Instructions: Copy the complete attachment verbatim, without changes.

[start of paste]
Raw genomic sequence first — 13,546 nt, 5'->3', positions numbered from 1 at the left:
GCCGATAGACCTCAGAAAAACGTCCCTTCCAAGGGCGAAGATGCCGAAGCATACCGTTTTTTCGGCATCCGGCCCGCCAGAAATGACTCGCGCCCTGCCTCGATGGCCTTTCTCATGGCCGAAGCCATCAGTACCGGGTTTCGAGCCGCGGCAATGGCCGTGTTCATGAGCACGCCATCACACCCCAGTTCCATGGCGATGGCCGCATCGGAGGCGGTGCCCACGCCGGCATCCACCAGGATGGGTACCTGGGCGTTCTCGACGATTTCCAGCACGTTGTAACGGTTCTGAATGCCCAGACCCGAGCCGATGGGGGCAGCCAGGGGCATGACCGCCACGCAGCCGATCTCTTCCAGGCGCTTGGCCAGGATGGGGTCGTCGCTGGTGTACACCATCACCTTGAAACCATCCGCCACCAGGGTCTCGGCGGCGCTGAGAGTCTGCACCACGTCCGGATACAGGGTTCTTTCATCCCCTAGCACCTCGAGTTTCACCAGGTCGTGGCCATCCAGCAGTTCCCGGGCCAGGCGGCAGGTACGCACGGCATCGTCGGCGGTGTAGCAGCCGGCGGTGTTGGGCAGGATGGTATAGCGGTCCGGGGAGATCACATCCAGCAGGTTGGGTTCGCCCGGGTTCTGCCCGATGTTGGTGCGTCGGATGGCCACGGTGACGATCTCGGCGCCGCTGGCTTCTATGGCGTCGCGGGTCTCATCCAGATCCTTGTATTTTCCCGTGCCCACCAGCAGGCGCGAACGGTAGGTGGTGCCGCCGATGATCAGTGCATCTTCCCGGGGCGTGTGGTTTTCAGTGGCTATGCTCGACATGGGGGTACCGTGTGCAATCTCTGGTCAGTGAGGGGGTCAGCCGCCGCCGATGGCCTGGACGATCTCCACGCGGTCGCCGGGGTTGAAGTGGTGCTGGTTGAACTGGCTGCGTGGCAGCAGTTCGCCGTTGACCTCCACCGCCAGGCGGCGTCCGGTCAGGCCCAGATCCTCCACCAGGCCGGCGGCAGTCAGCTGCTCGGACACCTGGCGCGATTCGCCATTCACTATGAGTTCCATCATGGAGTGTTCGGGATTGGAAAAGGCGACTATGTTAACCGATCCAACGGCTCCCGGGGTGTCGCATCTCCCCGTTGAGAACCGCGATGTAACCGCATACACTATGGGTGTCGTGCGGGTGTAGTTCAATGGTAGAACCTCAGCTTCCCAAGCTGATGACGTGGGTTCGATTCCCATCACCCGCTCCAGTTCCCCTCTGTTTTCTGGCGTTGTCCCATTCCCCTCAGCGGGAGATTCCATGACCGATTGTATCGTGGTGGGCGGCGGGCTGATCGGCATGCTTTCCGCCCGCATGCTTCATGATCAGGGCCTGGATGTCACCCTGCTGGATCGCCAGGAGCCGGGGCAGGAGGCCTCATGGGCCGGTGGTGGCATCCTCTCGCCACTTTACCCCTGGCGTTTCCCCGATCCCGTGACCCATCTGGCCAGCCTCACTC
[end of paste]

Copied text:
Raw genomic sequence first — 13,546 nt, 5'->3', positions numbered from 1 at the left:
GCCGATAGACCTCAGAAAAACGTCCCTTCCAAGGGCGAAGATGCCGAAGCATACCGTTTTTTCGGCATCCGGCCCGCCAGAAATGACTCGCGCCCTGCCTCGATGGCCTTTCTCATGGCCGAAGCCATCAGTACCGGGTTTCGAGCCGCGGCAATGGCCGTGTTCATGAGCACGCCATCACACCCCAGTTCCATGGCGATGGCCGCATCGGAGGCGGTGCCCACGCCGGCATCCACCAGGATGGGTACCTGGGCGTTCTCGACGATTTCCAGCACGTTGTAACGGTTCTGAATGCCCAGACCCGAGCCGATGGGGGCAGCCAGGGGCATGACCGCCACGCAGCCGATCTCTTCCAGGCGCTTGGCCAGGATGGGGTCGTCGCTGGTGTACACCATCACCTTGAAACCATCCGCCACCAGGGTCTCGGCGGCGCTGAGAGTCTGCACCACGTCCGGATACAGGGTTCTTTCATCCCCTAGCACCTCGAGTTTCACCAGGTCGTGGCCATCCAGCAGTTCCCGGGCCAGGCGGCAGGTACGCACGGCATCGTCGGCGGTGTAGCAGCCGGCGGTGTTGGGCAGGATGGTATAGCGGTCCGGGGAGATCACATCCAGCAGGTTGGGTTCGCCCGGGTTCTGCCCGATGTTGGTGCGTCGGATGGCCACGGTGACGATCTCGGCGCCGCTGGCTTCTATGGCGTCGCGGGTCTCATCCAGATCCTTGTATTTTCCCGTGCCCACCAGCAGGCGCGAACGGTAGGTGGTGCCGCCGATGATCAGTGCATCTTCCCGGGGCGTGTGGTTTTCAGTGGCTATGCTCGACATGGGGGTACCGTGTGCAATCTCTGGTCAGTGAGGGGGTCAGCCGCCGCCGATGGCCTGGACGATCTCCACGCGGTCGCCGGGGTTGAAGTGGTGCTGGTTGAACTGGCTGCGTGGCAGCAGTTCGCCGTTGACCTCCACCGCCAGGCGGCGTCCGGTCAGGCCCAGATCCTCCACCAGGCCGGCGGCAGTCAGCTGCTCGGACACCTGGCGCGATTCGCCATTCACTATGAGTTCCATCATGGAGTGTTCGGGATTGGAAAAGGCGACTATGTTAACCGATCCAACGGCTCCCGGGGTGTCGCATCTCCCCGTTGAGAACCGCGATGTAACCGCATACACTATGGGTGTCGTGCGGGTGTAGTTCAATGGTAGAACCTCAGCTTCCCAAGCTGATGACGTGGGTTCGATTCCCATCACCCGCTCCAGTTCCCCTCTGTTTTCTGGCGTTGTCCCATTCCCCTCAGCGGGAGATTCCATGACCGATTGTATCGTGGTGGGCGGCGGGCTGATCGGCATGCTTTCCGCCCGCATGCTTCATGATCAGGGCCTGGATGTCACCCTGCTGGATCGCCAGGAGCCGGGGCAGGAGGCCTCATGGGCCGGTGGTGGCATCCTCTCGCCACTTTACCCCTGGCGTTTCCCCGATCCCGTGACCCATCTGGCCAGCCTCACTC